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A Crystal City
by Don Nichol

THERE WERE at least two things that E. J. Pratt and James VI of Scotland had in common: both wrote on demonology (James a superstition?ridden book and Pratt an M.A. thesis) and both had to go to neighbouring countries to fulfil their callings. Neither returned to the land of his birth for any great length of time.

Like David Pitt's recent biography of Pratt, this new edition of his poetry ? E. J. Pratt Complete Poems comes in two hefty parts. It is especially welcome, as Pratt's works have been too long out of print; *and until now they have never been "complete." Pratt's Clay, for example, has been unearthed and included in an appendix for "Unpublished Drama."

At first glance EJPCP is an intermarine production: this easternmost poet from Western Bay, Newfoundland, published in Toronto, edited by two academics residing in Al?' berta and B.C. (although Gordon Moyles spent his earlier years on the Rock). The editorial committee and advisory board are made up of those who have kept Pratt's memory and poetry alive over the years: eminent editors (Frye, Pitt, Buitenhuis), bibliographers (Laakso, Lochhead), biographers, poets, all?round scholars and family (including Jay Macpherson, Claire Pratt, and Malcolm Ross). They must have decided at an early stage that a definitive edition of Pratt's poetical works could not be contained in a single volume. Part one opens with a sombre portrait of E.J.P. done by Barker Fairley, as it to counter the blast of blue and hovering of gulls on the dust jacket: The balance of intro ductory material, main text, and scholarly apparatus seems about right. 'Mere is a mixture of autonomy and overlap: both parts carry an index of titles to the whole; each part has its own list of textual variants, I emendations, and annotations; part. one has a pared?down biography while part two has a comprehensive primary bibliography.,

The introduction opens on a note of self?justification and need: E. J. Pratt is widely acknowledged as Canada's most influential modern poet, yet until now' we have lacked a complete text of his poems and much of the biographical and literary background helpful for a full understanding of his work.

That now now needs to be clarified: over a year has passed since the second and final volume of Pitt's biography, E.J. Pratt: the Master Years 1927?1964, was published by the same press. While Pitt's 1984 Truant Years is cited in the notes, the editors of Complete Poems were evidently unable to avail themselves of the complete biography.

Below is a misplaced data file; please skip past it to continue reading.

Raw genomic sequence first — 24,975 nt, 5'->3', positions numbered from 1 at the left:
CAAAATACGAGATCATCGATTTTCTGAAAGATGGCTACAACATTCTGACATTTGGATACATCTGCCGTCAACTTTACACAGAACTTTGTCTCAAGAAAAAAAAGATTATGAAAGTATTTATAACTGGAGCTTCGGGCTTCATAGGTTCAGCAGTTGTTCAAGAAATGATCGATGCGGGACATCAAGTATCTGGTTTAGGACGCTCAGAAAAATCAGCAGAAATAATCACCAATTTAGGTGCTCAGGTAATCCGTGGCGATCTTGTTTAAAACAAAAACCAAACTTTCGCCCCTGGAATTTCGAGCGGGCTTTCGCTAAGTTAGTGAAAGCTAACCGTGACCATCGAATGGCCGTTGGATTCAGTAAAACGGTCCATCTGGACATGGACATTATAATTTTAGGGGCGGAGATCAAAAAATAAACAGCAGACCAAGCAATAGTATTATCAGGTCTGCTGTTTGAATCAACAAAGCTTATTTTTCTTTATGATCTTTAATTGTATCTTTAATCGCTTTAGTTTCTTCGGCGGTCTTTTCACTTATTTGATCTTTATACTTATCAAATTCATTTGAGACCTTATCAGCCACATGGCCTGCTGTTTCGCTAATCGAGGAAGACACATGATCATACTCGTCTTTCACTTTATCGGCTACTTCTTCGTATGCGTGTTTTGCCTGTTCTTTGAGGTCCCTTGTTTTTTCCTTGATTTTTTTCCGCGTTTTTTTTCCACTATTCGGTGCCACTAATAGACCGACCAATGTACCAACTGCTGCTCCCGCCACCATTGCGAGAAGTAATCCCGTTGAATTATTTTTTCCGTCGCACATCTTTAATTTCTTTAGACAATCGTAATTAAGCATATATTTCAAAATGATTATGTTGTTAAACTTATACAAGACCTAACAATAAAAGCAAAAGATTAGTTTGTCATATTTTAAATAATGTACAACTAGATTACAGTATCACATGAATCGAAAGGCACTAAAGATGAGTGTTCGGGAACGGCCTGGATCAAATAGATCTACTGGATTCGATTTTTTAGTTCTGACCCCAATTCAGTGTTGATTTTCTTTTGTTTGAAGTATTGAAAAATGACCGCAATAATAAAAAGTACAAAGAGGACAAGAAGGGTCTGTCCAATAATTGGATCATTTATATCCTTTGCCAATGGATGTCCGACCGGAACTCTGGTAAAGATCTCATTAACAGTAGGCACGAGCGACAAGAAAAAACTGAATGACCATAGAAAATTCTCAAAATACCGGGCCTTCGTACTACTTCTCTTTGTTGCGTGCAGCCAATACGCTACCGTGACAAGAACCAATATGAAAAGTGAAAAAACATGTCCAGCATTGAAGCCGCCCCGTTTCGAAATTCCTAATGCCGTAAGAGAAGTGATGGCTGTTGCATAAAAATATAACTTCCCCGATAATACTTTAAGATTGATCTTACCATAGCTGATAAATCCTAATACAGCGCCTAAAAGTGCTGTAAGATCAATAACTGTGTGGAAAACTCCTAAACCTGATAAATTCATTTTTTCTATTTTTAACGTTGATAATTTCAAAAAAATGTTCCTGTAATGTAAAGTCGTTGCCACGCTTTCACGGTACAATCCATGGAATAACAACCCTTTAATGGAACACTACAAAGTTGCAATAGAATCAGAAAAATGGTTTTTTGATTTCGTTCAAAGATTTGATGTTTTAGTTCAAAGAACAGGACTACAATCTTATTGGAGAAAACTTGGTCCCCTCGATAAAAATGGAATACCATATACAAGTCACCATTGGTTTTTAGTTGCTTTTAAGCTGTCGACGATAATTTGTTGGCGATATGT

The introduction strives to be scholarly without appearing stuffy; the first offset quotation from "Newfoundland" is soon followed by a verse from "Killigrew's Soiree." As a poet who liked to keep his feet fairly close to the ground, Pratt would no doubt have approved of such a juxtaposition',., But he might have. blinked at being described as "unfit for normal outport life." His family, as the story goes, arrived in St. John's on the day of the Great Fire, 8 July 1892, not in 1893.

A few pages later, in a list of poems indicating Pratt's rising reputation from the 1930s to the 1950s, the date of his 1935 epic, "Me Titanic," has been transposed to 1953. Some notes to the introduction are incomplete: a quotation from William Rose Benet's 1945 edition of the Collected Poems published by Knopf lacks full documentation. What is the page reference for Douglas Bush's 1922 letter to The Canadian Forum? While such small points are not likely to bother the lover of Pratt's poetry, who will find in Complete Poems a handsomely presented, uncluttered text, they nonetheless suggest a problem of all joint editorial efforts in that one editor might mistakenly assume that certain cracks have been filled in by another editor.

Line numbers are given throughout, which is generally a sound practice for future documenting; yet in prose passages such as the beginning of "The Midnight Revels as observed by the Shades" in The Witches' Brew the text threatens to run into the right?hand numerals. One more minor point (and this will be my last nitpick of this otherwise eminently gratifying edition): in such a commodious edition, is it too much to ask that major works like "Rachel," "The Cachalot," and "Me Titanic" begin on a fresh page?

But to quibble is not to condemn. Overall, Complete Poems is an admirable undertaking, rich in Pratt scholarship, the solid centrepiece of an in?progress monument to one of Canada's greatest poets. Biography and poetry will soon be joined by prose and correspondence. Not long ago in these pages, John Metcalf (in full demolition gear) argued that "We cannot build a literature on a foundation of lies. We must stop presenting E, J. Pratt, that composer of forced and trivial epics, as a great Canadian poet." (Excerpt, What is a Canadian Literature?, November 1988) Metcalf makes epics sound, well, fictitious. While Pratt's couplets are seldom as polished as those in Pope's forced and trivial mock?epics, he at least tries to paint in a poem like "The Titanic" the timeless nature of man and the sea in an aptly relentless metre.

Admittedly, "A Poem on the May Examination" has its clangers: "Indeed, the world in generations never brought about/Such, eras as came within those weeks, and then passed out." But then, in "Me Mirage" you get a gem like "A crystal city fashioned out of space." At his best, Pratt could rival imbibers of honeydew.


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